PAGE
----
Based on global research conducted by Flywheel Digital, spending for digital retail media advertising is expected to grow at an 8.7% compound annual growth rate (CAGR) from 2022 to 2027, reaching over $168 billion worldwide by 2027. 

Advertising spend

In fact, O’Leary says that even as of 2022, retail media was already an estimated 18% of global digital advertising spend, “taking substantial share away from traditional search or social media digital advertising.”

2022 spend

Channels Vary But Top Retailers Across Channels Are All-In

Adoption rates for retail media networks vary significantly by channel. Here are the results of Flywheel Digital’s benchmarking studies on the top 20 global retailers in each of seven retail channels:

  • E-commerce: 80% 
  • Hyper-stores: 80%
  • Supermarkets: 80%
  • Convenience: 55%
  • Cash & Carry: 40%
  • Discount: 40%
  • Pharma & Health: 40%

Regardless of the variation, O’Leary points out that across channels, “the largest players, the ones with the biggest customer network and shopper base, tend to have a retail media business that they’re looking to stand up.”

The “Most Valuable” Shoppers Behind the Rise of Retail Media

The push behind retail media comes largely from the growing importance of the omnichannel shopper, a consumer who moves fluidly between online and offline shopping.

O’Leary explains that this type of shopper is the most likely to be served retail media ads and, therefore, is “the most valuable shopper to the retailer and then also to their advertising partners.”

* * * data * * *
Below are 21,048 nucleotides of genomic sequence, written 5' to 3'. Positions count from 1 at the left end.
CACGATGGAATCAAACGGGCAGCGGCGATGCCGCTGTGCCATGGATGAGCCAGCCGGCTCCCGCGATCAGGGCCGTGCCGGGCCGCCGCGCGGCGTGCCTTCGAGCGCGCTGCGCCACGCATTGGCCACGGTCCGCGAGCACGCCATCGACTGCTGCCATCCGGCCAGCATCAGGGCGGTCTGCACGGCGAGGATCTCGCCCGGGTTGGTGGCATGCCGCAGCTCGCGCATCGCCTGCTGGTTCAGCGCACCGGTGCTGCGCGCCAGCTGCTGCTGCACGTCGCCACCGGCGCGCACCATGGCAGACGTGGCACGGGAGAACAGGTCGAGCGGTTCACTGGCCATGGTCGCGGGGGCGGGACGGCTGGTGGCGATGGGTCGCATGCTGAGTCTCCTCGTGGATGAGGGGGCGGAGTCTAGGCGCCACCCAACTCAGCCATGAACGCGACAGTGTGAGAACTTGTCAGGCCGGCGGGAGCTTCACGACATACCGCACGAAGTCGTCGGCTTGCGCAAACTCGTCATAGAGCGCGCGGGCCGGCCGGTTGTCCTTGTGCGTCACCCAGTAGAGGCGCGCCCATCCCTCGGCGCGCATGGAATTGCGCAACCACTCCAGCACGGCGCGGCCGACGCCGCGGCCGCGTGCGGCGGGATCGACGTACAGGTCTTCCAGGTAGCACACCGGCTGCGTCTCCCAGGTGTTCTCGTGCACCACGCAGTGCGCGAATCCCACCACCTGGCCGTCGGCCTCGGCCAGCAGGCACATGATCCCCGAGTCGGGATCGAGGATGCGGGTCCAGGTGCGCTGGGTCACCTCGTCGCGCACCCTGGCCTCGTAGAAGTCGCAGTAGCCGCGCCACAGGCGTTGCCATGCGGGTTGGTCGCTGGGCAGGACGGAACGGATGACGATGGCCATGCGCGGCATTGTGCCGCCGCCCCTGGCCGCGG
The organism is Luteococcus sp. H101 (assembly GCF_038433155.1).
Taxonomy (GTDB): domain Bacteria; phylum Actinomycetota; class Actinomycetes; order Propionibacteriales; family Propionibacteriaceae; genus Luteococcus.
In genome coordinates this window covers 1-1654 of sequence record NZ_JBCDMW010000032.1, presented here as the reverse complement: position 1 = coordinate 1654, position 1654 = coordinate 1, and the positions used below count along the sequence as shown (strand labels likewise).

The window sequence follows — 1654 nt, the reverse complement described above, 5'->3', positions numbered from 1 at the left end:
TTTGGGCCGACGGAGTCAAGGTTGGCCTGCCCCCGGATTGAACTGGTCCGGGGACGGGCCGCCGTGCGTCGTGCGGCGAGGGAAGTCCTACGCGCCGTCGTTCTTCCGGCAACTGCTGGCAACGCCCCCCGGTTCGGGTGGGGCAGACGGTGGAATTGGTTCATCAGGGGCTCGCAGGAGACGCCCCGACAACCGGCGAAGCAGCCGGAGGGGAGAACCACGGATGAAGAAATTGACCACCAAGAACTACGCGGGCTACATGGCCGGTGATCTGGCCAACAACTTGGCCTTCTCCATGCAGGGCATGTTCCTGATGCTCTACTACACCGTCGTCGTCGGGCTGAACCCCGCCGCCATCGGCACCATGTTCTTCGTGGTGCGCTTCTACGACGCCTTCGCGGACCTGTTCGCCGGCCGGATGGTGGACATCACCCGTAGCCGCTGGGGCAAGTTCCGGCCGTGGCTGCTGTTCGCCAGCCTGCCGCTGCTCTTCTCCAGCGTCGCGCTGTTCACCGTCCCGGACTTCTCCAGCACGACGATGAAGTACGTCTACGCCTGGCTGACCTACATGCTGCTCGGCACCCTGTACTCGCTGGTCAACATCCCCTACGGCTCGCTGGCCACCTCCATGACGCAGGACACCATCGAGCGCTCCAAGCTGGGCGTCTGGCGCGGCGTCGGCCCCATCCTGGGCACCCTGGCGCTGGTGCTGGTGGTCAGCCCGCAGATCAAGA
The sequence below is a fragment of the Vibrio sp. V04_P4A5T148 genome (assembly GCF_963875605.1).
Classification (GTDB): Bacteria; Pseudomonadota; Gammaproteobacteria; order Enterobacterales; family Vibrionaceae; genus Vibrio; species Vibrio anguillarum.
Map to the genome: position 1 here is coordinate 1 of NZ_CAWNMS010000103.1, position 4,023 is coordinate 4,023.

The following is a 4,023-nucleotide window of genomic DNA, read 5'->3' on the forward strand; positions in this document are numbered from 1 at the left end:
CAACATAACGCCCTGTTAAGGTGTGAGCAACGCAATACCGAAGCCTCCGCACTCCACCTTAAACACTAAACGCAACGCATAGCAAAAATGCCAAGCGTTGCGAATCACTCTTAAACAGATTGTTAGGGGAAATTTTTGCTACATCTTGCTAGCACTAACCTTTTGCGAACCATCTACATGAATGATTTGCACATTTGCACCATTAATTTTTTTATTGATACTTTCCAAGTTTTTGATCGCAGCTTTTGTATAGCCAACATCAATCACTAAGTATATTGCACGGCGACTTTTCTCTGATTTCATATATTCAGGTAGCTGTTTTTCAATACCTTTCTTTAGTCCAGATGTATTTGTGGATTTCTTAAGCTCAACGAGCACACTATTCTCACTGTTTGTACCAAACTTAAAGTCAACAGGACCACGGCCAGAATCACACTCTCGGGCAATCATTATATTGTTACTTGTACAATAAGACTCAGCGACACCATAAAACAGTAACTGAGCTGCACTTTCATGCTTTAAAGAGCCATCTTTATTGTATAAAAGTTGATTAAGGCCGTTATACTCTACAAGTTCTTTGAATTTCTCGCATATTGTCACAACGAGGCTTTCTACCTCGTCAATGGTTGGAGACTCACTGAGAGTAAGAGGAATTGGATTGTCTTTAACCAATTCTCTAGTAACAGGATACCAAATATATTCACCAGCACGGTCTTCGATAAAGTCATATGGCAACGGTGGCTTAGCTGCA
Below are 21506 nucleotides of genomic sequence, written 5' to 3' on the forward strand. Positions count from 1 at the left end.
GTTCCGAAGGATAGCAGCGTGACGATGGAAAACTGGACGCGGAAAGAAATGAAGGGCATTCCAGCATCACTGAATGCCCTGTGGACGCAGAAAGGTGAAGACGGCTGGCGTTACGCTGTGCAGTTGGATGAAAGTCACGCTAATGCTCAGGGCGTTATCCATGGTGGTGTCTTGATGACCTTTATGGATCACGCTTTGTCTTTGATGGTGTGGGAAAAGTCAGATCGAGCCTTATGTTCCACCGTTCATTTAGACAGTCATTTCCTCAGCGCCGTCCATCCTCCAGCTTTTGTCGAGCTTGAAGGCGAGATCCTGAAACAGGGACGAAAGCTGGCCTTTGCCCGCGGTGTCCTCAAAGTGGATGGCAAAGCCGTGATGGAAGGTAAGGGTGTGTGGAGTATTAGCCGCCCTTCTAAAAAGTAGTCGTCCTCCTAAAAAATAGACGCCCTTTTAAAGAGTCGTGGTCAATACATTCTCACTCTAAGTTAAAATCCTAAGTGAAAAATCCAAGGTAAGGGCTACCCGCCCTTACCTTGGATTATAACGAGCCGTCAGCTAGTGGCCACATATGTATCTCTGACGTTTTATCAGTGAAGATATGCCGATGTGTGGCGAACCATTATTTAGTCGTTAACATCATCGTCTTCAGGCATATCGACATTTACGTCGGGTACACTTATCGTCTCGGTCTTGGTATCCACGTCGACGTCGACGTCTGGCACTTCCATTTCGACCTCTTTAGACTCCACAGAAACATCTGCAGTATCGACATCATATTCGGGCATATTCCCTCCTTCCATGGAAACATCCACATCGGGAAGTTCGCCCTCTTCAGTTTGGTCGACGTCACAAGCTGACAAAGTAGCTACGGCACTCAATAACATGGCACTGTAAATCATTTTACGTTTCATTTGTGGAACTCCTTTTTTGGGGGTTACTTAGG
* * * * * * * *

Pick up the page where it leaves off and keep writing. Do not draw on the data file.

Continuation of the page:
Consider the following data on this increasingly crucial shopper category:

  • 87% of shoppers begin product searches on digital channels even if they purchase in store
  • 1 in 3 in-store purchases start online
  • 71% of shoppers use mobile devices in store for product research

Moreover, omnichannel shoppers can mean higher sales volumes. For instance, compared to its online-only shoppers, Target reports that its omnichannel shoppers spend four times as much.

Omnichannel shopper is valuable

Similarly, France-based Carrefour says that over a 24-month period, the spend per customer for omnichannel shoppers was 27% higher than offline-only shoppers.

In-Store Retail Media: Real-World Examples

When we turn specifically to how retail media extends to the brick-and-mortar environment, O’Leary says you can expect to see a range of applications: